On Wednesday, U.S. Health and Human Services (HHS) Secretary Sylvia M. Burwell announced several new actions the department is taking to combat the nation’s opioid epidemic.
The actions include expanding access to buprenorphine, a medication to treat opioid use disorder, a proposal to eliminate any potential financial incentive for doctors to prescribe opioids based on patient experience survey questions, and a requirement for Indian Health Service prescribers and pharmacists to check state Prescription Drug Monitoring Program (PDMP) databases before prescribing or dispensing opioids for pain. In addition, the Department is launching more than a dozen new scientific studies on opioid misuse and pain treatment and soliciting feedback to improve and expand prescriber education and training programs.
“The opioid epidemic is one of the most pressing public health issues in the United States. More Americans now die from drug overdoses than car crashes, and these overdoses have hit families from every walk of life and across our entire nation,” said Secretary Burwell. “At HHS, we are helping to lead the nationwide effort to address the opioid epidemic by taking a targeted approach focused on prevention, treatment and intervention. These actions build on this approach. However, if we truly want to turn the tide on this epidemic, Congress should approve the President’s $1.1 billion budget request for this work.”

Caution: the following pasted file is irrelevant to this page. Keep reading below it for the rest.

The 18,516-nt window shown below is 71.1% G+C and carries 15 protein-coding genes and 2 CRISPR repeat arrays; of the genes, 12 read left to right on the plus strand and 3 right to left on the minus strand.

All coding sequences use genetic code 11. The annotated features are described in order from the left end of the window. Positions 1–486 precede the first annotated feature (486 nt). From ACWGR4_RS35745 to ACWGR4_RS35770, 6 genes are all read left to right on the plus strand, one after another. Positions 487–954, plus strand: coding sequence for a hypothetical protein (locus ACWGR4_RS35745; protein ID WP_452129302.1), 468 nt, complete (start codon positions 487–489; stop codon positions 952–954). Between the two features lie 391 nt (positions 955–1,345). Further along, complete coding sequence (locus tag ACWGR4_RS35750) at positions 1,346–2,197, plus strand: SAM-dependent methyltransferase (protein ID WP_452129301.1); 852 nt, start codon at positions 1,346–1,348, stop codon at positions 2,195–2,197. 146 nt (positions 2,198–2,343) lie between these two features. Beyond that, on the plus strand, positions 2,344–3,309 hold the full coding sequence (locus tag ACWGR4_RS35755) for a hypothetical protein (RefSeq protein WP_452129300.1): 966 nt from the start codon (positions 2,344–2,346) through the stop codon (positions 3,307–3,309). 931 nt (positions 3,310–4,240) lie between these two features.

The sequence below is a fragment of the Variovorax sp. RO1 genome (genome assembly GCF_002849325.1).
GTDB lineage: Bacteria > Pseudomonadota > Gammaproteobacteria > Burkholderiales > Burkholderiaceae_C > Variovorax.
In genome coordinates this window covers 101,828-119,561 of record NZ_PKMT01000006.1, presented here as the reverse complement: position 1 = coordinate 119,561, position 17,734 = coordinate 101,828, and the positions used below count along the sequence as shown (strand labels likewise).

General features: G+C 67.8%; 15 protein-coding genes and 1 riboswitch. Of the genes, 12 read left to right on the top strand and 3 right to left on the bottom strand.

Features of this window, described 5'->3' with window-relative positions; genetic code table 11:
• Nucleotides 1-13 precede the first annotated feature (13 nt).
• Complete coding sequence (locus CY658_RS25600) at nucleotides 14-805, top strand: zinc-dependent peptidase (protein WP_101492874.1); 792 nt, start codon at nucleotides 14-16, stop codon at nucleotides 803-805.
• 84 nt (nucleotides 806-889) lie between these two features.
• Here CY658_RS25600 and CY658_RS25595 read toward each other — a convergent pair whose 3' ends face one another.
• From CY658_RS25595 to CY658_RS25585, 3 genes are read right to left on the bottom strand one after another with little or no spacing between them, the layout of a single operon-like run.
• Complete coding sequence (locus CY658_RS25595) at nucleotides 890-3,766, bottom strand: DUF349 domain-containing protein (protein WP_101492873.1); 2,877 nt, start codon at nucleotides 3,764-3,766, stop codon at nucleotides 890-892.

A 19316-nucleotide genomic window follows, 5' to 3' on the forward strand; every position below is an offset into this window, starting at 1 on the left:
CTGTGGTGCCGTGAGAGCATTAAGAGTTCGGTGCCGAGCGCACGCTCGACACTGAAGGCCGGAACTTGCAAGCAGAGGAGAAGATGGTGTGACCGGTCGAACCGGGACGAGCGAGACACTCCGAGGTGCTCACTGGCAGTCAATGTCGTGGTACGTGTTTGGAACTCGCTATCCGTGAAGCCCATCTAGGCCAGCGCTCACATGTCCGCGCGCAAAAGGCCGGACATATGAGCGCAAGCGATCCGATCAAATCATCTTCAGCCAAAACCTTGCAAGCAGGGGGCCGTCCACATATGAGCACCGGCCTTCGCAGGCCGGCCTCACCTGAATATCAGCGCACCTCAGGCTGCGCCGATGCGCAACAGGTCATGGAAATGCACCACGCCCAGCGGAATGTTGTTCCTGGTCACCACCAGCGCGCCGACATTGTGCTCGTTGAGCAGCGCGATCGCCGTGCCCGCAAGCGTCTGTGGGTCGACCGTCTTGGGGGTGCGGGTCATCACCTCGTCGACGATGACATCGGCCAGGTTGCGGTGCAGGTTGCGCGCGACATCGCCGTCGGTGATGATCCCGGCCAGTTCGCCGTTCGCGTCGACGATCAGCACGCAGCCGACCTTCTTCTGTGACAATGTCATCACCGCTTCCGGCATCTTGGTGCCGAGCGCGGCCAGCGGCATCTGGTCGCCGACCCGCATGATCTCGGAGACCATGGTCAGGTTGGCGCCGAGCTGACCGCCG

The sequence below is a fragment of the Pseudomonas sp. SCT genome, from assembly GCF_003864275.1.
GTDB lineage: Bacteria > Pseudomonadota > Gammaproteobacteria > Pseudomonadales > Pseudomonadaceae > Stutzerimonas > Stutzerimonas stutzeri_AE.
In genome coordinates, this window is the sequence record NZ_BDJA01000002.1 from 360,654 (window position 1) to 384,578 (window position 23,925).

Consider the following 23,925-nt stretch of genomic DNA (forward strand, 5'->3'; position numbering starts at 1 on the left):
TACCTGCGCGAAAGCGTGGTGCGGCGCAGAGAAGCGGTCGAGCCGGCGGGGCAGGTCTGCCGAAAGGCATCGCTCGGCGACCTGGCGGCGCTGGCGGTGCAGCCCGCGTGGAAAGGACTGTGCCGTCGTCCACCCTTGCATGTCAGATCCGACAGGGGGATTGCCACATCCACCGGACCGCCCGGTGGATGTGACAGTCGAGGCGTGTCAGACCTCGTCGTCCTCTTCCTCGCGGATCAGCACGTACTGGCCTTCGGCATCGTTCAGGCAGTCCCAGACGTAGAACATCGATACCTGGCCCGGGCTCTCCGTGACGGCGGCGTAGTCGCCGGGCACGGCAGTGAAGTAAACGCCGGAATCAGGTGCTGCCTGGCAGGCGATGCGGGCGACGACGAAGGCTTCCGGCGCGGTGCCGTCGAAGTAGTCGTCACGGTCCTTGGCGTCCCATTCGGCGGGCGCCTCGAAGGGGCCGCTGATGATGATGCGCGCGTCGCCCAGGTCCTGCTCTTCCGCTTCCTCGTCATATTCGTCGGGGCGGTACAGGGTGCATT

The actions announced build on the HHS Opioid Initiative, which was launched in March 2015 and is focused on three key priorities: 1) improving opioid prescribing practices; 2) expanding access to medication-assisted treatment for opioid use disorder; and 3) increasing the use of naloxone to reverse opioid overdoses. They also build on the National Pain Strategy, the federal government’s first coordinated plan to reduce the burden of chronic pain in the U.S.
For more information on other actions HHS has taken to address the opioid epidemic, download the department’s new Opioid Epidemic fact sheet.